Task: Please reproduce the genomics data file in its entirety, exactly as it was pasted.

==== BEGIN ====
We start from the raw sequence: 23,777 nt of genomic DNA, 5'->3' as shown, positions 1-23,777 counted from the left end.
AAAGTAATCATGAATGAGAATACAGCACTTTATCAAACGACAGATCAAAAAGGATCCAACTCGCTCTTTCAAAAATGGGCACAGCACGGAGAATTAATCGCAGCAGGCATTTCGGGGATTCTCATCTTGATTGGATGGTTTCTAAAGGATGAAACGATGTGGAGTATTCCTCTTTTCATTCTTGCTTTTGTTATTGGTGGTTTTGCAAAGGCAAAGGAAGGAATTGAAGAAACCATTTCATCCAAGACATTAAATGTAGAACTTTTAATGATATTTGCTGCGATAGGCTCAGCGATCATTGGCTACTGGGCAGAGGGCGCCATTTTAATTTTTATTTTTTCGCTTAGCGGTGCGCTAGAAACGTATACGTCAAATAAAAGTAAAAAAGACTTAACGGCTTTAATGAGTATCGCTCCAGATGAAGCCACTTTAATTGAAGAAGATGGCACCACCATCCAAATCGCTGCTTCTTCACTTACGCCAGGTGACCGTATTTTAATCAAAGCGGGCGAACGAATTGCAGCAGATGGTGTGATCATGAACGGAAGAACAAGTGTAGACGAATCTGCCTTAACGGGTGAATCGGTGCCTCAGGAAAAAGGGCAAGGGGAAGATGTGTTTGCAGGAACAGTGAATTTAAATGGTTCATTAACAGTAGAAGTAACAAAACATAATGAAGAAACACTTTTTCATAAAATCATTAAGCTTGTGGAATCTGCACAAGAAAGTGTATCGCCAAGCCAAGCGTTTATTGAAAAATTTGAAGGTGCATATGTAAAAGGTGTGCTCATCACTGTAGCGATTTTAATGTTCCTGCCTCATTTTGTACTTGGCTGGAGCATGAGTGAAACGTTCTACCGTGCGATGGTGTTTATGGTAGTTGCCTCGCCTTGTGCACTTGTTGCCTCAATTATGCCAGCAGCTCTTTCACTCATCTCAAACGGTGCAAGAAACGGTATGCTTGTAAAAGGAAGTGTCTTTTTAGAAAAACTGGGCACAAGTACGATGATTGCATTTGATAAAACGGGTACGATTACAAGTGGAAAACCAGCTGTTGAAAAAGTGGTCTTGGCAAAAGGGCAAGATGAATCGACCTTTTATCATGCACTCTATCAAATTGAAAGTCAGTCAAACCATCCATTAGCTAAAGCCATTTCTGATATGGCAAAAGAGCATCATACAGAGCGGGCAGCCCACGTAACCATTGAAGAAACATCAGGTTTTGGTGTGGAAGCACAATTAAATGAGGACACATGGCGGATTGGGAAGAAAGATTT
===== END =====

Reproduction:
We start from the raw sequence: 23,777 nt of genomic DNA, 5'->3' as shown, positions 1-23,777 counted from the left end.
AAAGTAATCATGAATGAGAATACAGCACTTTATCAAACGACAGATCAAAAAGGATCCAACTCGCTCTTTCAAAAATGGGCACAGCACGGAGAATTAATCGCAGCAGGCATTTCGGGGATTCTCATCTTGATTGGATGGTTTCTAAAGGATGAAACGATGTGGAGTATTCCTCTTTTCATTCTTGCTTTTGTTATTGGTGGTTTTGCAAAGGCAAAGGAAGGAATTGAAGAAACCATTTCATCCAAGACATTAAATGTAGAACTTTTAATGATATTTGCTGCGATAGGCTCAGCGATCATTGGCTACTGGGCAGAGGGCGCCATTTTAATTTTTATTTTTTCGCTTAGCGGTGCGCTAGAAACGTATACGTCAAATAAAAGTAAAAAAGACTTAACGGCTTTAATGAGTATCGCTCCAGATGAAGCCACTTTAATTGAAGAAGATGGCACCACCATCCAAATCGCTGCTTCTTCACTTACGCCAGGTGACCGTATTTTAATCAAAGCGGGCGAACGAATTGCAGCAGATGGTGTGATCATGAACGGAAGAACAAGTGTAGACGAATCTGCCTTAACGGGTGAATCGGTGCCTCAGGAAAAAGGGCAAGGGGAAGATGTGTTTGCAGGAACAGTGAATTTAAATGGTTCATTAACAGTAGAAGTAACAAAACATAATGAAGAAACACTTTTTCATAAAATCATTAAGCTTGTGGAATCTGCACAAGAAAGTGTATCGCCAAGCCAAGCGTTTATTGAAAAATTTGAAGGTGCATATGTAAAAGGTGTGCTCATCACTGTAGCGATTTTAATGTTCCTGCCTCATTTTGTACTTGGCTGGAGCATGAGTGAAACGTTCTACCGTGCGATGGTGTTTATGGTAGTTGCCTCGCCTTGTGCACTTGTTGCCTCAATTATGCCAGCAGCTCTTTCACTCATCTCAAACGGTGCAAGAAACGGTATGCTTGTAAAAGGAAGTGTCTTTTTAGAAAAACTGGGCACAAGTACGATGATTGCATTTGATAAAACGGGTACGATTACAAGTGGAAAACCAGCTGTTGAAAAAGTGGTCTTGGCAAAAGGGCAAGATGAATCGACCTTTTATCATGCACTCTATCAAATTGAAAGTCAGTCAAACCATCCATTAGCTAAAGCCATTTCTGATATGGCAAAAGAGCATCATACAGAGCGGGCAGCCCACGTAACCATTGAAGAAACATCAGGTTTTGGTGTGGAAGCACAATTAAATGAGGACACATGGCGGATTGGGAAGAAAGATTT